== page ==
Main Fauxlosophic Narration Discussion

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09:51:44 AM Mar 19th 2015
edited by blahpers
As currently described, this trope feels like either a YMMV trope (in that the judgment of whether a philosophical tangent adds to or detracts from a work is inherently subjective) or a violation of Tropes Are Not Bad. Were I maintaining this page, I'd be inclined to change this to Waxing Philosophical, add a simple "Done correctly, X; done poorly, Y), and leave the judgment to the viewer.
05:11:35 PM Sep 30th 2015
edited by EliezerYudkowsky
Yep, this seems like a huge YMMV trope to me too. Especially given that somebody seems to have applied it to Ayn Rand. The trope Author Filibuster absolutely applies to her, sure. But considering the number of readers who, in clearly observable reality, had Holy Crap moments upon reading the filibuster in Atlas Shrugged, I don't think there's any plausible case to be made for considering Ayn Rand's filibuster to be on an equal level with randomized regurgitation of first-year philosophy in an effort to sound deep. It was a philibuster done with actual philosophy that I happen to disagree with. Whatever you think of the arguments or the writing, it wasn't just an Ice-Cream Koan.

There's certainly an Informed Wisdom subtrope of Informed Ability. But I would trust very few people to distinguish "I disagree with this philosophy, which is also fake and regurgitated and the author was wrong to think it sounded deep" from "I disagree with this philosophy, but the author was trying to do more than sound deep". I'd expect them to just apply 'Fauxlosophic' to every philosophy they already thought had the 'bad' attribute.

The trope is pointing to a real phenomenon, but the level of probable disagreement about instances makes it in clear need of YMMV.
05:47:16 PM May 11th 2013
Outright challenging the inclusion of Heroes. Unless someone can find a narration in that series that had nothing to do with any part of the plot or characterizations.
12:56:22 PM May 18th 2013
Yeah, I didn't think so.
01:39:46 PM Feb 25th 2013
edited by Larkmarn
Lacus from Gundam SEED shouldn't have been pulled. While her speeches were vaguely topical, they were still out of place narrations over combat scenes and honestly, a little bit rambling. The purpose of her talking fits in with this trope.

Being somewhat related to the subject matter at hand doesn't necessarily disqualify it. This trope is basically a use of a voiceover to Contemplate Our Navels, which Lacus' speeches most certainly are. She's discussing the nature of man, truth, and war which while somewhat related, is most certainly not actually talking about the subject at hand.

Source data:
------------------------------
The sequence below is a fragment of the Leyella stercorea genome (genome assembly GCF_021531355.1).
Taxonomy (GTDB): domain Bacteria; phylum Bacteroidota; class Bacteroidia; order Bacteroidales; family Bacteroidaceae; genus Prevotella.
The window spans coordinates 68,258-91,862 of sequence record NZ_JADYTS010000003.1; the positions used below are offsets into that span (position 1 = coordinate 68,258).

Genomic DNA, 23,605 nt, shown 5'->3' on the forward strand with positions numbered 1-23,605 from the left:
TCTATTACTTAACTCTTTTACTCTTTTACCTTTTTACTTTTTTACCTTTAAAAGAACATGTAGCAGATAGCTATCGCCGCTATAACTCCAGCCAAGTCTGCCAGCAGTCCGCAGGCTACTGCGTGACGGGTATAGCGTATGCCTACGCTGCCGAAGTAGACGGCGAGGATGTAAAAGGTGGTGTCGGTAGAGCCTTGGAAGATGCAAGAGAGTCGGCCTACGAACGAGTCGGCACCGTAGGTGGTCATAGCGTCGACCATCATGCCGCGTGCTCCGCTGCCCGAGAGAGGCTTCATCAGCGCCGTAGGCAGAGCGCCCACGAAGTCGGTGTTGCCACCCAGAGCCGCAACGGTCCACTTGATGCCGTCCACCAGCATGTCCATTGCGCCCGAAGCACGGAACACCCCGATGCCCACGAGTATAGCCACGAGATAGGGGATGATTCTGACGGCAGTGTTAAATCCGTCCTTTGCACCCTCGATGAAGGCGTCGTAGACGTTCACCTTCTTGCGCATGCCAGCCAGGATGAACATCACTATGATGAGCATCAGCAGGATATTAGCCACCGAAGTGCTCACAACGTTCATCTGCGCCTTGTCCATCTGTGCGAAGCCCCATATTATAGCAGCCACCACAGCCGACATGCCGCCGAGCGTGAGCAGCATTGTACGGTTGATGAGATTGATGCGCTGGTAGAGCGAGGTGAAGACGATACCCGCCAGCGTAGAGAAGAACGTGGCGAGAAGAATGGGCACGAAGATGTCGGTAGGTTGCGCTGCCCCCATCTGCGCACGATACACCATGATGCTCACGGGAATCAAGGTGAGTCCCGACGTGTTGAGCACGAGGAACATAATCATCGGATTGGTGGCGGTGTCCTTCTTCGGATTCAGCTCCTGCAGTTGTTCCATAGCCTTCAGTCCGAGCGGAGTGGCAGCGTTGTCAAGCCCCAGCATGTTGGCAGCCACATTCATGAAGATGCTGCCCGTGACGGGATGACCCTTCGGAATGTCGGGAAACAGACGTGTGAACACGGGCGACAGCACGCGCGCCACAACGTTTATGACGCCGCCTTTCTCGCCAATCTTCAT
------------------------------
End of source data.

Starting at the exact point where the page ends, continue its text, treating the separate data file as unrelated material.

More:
05:53:09 AM Aug 6th 2012
I'm going to prune the description because, as mentioned in the archived discussion, it tries to be "self-demonstrative" of Department of Redundancy Department, which just makes no sense. Here's the original in case it's still needed:

" Philosophical narration, dialogue, or exposition that has little to do with the plot, usually of the same vague nature as what a first-year philosophy student uses to pad out, lengthen, expand and/or decorate his term paper.

When a movie, television show, or other such narrative wants to simulate or create the illusion of more depth than it actually has or possesses, it can can use Fauxlosophic Narration to have some character, whether it be protagonist, villain (especially the Nietzsche Wannabe), or innocent bystander, (especially The Philosopher) talk about "Big Topics", like Destiny, Death, Destruction, Desire, Despair, Dream, Delight, Destrucity - or maybe Delirium, - not to mention Life, the Universe, and Everything. This overall doesn't add, expand, or complement anything to the story; rather the intent, the goal, the desired effect is to put more Faux Symbolism and Mind Screw (True Art Is Incomprehensible, after all), and make the story's characters and events seem grander and more fantastic, while also being more generalized and increasingly vague at the same time. This usually backfires or otherwise fails, as the faux intellectualism is both insulting and distracting to anyone who has the brains to figure out this narrator is speaking a lot of words and phrases and clauses that don't actually mean anything, and in-universe, this just ends up as a Red Herring.

It may be an attempt to change a character's purported wisdom from an Informed Ability. It doesn't work.

Post Episode Trailers use this quite often to mask the actual events of the coming episode.

A product of the desire to Contemplate Our Navels, and maybe of attempts to do a Private Eye Monologue. Is not used so that Evil Sounds Deep. When the author uses this to convey a message, it can overlap with Author Tract. When a character, not the author, does this, it becomes Holding the Floor. If particularly nonsensical, this can become Word Salad Philosophy. "
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